The Texas Assessment of Knowledge and Skills (TAKS) is filling your summer newspapers with charts and graphs and articles designed to inform the public about the condition of public education. Rather than add to the glut of numbers, I’d like to tell you what we do with the testing results.
Over at RISD command central, our chief statistician, Dr. Mike Strozeski, is busy finding meaningful trends for trustees, administrators and schools.
Here’s how we translate all the numbers into better classroom instruction.
First we do comparisons. We look at how each school did on each test: language arts, math, reading, science and social studies.
We study each grade level and sub-population to identify trends and anomalies. All tests report results by All Students, White, African American, Hispanic and Economically Disadvantaged student groups.
The national No Child Left Behind law added the two sub-populations of Limited English Proficient (LEP) and Special Education. Testing these groups is new, and how results will be handled is still wildly up in the air, at both the state and national level. School districts such as RISD with large LEP and Special Ed populations are at great risk of being mislabeled as “Low Performing” due to the scores of these sub-populations.
The administration looks for systemic weaknesses, either at a grade level or within a specific discipline. For example, in RISD and across the state, fifth grade science scores are low. Why? Was it the test questions, or are we not teaching the right things in the best way?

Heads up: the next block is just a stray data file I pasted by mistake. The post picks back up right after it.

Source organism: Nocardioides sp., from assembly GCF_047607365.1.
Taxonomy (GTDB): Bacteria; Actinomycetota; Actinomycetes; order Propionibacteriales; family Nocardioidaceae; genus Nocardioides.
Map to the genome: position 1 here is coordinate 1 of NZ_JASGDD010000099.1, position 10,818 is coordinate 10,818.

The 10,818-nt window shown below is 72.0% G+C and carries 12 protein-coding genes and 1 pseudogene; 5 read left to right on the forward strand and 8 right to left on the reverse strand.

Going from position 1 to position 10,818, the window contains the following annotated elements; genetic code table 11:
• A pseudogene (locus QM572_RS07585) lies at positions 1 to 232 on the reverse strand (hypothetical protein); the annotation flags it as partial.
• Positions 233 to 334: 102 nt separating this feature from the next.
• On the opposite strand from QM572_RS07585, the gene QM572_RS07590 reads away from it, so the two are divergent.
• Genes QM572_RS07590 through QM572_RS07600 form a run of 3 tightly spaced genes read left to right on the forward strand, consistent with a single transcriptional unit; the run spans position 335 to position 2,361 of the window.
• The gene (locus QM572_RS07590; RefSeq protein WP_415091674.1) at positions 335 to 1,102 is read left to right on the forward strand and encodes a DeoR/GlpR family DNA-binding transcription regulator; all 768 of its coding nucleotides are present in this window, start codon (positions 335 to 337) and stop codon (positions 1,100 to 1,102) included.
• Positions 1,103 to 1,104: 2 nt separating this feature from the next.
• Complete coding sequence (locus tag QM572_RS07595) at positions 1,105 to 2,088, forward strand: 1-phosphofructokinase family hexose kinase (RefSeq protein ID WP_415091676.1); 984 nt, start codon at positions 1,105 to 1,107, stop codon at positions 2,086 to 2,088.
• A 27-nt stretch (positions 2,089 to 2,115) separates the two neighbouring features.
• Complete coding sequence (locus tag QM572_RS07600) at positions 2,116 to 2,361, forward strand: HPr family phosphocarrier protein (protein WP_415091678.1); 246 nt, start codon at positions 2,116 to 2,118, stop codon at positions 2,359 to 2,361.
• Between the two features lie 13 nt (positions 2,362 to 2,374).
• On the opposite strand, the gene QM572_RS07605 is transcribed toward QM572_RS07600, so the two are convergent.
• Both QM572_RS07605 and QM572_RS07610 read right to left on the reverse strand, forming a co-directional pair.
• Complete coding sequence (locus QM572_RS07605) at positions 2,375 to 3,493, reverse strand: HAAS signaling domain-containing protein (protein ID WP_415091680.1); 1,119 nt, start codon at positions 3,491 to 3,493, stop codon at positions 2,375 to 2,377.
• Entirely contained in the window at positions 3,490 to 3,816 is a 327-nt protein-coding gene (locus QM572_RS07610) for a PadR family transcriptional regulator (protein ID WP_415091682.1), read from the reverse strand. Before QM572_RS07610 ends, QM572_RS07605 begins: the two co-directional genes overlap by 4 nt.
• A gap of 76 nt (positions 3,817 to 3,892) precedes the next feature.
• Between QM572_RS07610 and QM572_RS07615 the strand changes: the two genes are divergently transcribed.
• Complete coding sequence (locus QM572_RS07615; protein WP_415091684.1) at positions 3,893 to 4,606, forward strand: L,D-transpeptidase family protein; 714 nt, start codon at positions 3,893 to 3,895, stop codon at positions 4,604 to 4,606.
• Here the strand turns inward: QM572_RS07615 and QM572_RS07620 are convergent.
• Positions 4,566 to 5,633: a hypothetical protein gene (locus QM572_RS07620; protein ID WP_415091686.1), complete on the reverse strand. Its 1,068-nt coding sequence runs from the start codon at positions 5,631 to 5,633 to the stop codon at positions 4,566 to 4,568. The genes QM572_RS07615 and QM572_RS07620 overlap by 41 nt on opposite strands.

We compare results of RISD schools using different types of instructional strategies to see what works. For example, schools using a hands-on science curriculum called FOSS scored better than those not using it did. Probably we should expand the use of that program.
During the summer, principals examine their campus results and identify staff development needs.
In August, when teachers return, principals and teachers will study their results and develop action plans for improvements by grade, subject, class and individual student.
Here’s the bottom line. We strive to identify weaknesses and give them the resources they need. So if Johnny needs math help, he gets it. If his teacher, Miss Smith, needs help teaching math, she gets it. If the fourth grade instructional team at XYZ Elementary needs help with math, they get it. And if the fourth grade math curriculum across the whole district needs help, it gets that attention.
Good news. Our 10th and 11th graders did so well, districts across the Metroplex are calling saying, “What are you guys doing to get these results?” We’re striving for classroom excellence for every child.